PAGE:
Ince By Ince: How Reading Averted Disaster to Thrive Once More

27.09.2022 11:48:15 Craig Simpkin
The Madejski Stadium. Home of Reading Football Club

Fifteen years ago, Reading FC finished eighth in the Premier League, a solitary point away from qualifying for the UEFA Cup (or Europa League as we know it now).

By November 2021, they were languishing near the relegation zone of the Championship having been deducted six points for financial irregularities and sustainability breaches. The Royals had made eye-watering losses of £57.8 million between 2017 and 2021.

The storyline is one that fans of Coventry City, Leicester City, Leeds United, Sunderland and many other top-flight sides are familiar with already, and while supporters of those once-beleaguered clubs can attest that the good times can eventually return, there tends to be a period of the timeline where things can get pretty testing.

Where are Reading at right now on the rise and fall curve? It’s hard to tell, but they have a Chinese ownership consortium who seem to be committed to improving the club. They spent £50 million on a new training ground, after all and a permanent manager in Paul Ince who seems to have galvanised the place.

Sitting pretty in third place in the table, life is a lot rosier for the Royals than it was six months ago, that’s for sure.

 

A Point to Prove

Back in February, Reading’s owners decided to sack former head coach Veljko Paunovic, who had introduced a modern, progressive style at the Madejski Stadium and narrowly missed out on the play-offs during the 2020/21 season.

During the January transfer window earlier this year, Paunovic signed winger Tom Ince on loan, in the process unwittingly signing his own death warrant as Royals boss.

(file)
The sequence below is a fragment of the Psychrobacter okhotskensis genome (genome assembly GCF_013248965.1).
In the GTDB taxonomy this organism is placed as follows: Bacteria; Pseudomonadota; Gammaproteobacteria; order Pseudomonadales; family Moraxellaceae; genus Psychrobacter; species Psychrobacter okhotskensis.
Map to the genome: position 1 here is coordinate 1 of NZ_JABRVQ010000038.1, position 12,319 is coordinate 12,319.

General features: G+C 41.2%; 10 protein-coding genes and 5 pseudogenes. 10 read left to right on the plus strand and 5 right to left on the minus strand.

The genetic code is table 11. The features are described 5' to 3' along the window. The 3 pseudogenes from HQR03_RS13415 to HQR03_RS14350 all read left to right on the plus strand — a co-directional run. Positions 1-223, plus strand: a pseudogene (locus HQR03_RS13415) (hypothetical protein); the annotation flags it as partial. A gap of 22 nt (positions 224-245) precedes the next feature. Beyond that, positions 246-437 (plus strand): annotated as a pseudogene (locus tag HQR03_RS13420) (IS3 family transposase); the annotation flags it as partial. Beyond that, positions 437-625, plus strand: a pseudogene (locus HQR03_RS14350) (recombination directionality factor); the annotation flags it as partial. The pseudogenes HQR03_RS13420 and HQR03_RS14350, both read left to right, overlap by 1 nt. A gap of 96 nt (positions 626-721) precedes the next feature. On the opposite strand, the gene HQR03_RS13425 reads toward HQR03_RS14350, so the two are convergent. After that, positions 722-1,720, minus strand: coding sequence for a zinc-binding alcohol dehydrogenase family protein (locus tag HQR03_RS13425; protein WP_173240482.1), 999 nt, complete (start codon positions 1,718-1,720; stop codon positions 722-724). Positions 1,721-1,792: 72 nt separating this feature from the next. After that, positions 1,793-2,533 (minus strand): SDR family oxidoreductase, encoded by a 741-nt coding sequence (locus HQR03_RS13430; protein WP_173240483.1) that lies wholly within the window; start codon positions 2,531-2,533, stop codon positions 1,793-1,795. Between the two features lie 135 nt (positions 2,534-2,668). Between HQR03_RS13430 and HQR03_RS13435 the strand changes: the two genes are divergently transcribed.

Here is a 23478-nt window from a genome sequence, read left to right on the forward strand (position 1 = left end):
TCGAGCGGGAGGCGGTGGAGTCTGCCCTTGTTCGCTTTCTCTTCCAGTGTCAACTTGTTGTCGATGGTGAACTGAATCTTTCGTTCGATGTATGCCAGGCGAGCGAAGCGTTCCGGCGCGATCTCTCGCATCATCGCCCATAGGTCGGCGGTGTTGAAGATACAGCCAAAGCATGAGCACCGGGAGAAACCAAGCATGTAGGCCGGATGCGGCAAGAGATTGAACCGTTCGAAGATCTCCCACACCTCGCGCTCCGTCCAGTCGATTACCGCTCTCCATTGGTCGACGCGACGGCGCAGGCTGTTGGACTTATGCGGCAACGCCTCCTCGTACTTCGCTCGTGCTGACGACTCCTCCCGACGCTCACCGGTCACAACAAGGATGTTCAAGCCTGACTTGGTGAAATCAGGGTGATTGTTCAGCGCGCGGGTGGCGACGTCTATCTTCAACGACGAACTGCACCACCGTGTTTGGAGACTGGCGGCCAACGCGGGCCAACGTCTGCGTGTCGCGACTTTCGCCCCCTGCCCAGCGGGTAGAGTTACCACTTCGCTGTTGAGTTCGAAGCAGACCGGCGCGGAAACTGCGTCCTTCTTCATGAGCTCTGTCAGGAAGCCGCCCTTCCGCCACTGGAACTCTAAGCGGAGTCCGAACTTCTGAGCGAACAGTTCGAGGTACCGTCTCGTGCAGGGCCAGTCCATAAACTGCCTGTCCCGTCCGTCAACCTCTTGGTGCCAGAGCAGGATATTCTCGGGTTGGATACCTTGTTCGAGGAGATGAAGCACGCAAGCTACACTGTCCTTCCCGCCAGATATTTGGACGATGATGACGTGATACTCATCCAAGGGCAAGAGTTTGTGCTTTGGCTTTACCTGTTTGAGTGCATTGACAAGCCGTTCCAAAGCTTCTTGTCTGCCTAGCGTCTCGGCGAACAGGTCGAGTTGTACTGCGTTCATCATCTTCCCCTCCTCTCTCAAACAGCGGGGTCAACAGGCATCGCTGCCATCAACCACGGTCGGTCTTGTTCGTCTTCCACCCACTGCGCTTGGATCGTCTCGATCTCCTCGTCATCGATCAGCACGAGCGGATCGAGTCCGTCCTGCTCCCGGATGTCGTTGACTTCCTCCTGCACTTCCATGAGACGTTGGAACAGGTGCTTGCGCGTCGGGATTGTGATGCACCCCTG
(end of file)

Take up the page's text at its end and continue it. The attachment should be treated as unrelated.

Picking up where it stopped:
Like many proud fathers, Paul Ince would attend Reading games to show his support to his son, and over time he struck up a friendship with the club’s hierarchy. When Paunovic was shown the door despite winning away at Preston, it wasn’t a huge surprise when Ince was revealed as his interim successor just two days later.

You could hear the groans of Reading supporters up and down the land. Ince hadn’t had a job in management for eight years, having been sacked from his prior four roles and, at Blackburn and Blackpool, entering their respective record books as being amongst their shortest managerial tenures in history.

Reading won in Ince’s first game in charge, but then suffered three straight defeats, conceding nine goals in the process. With that six-point deduction looming large, Royals supporters were fearing the worst.

But then it somehow clicked, with Ince transforming Reading into a team in his own mould as a player, dogged, determined, indefatigable. A patch of form reading W3 D3 L1 effectively kept them up and even three consecutive defeats to end the campaign were not enough to diminish the achievements of Ince and his team.

 

The Upside Down

The Championship is, it’s fair to say, one of the most unpredictable and entertaining leagues in world football.

As summer fades into autumn, almost a quarter of the campaign has passed by already, and the Championship league table has a bizarre, almost upside-down look to it.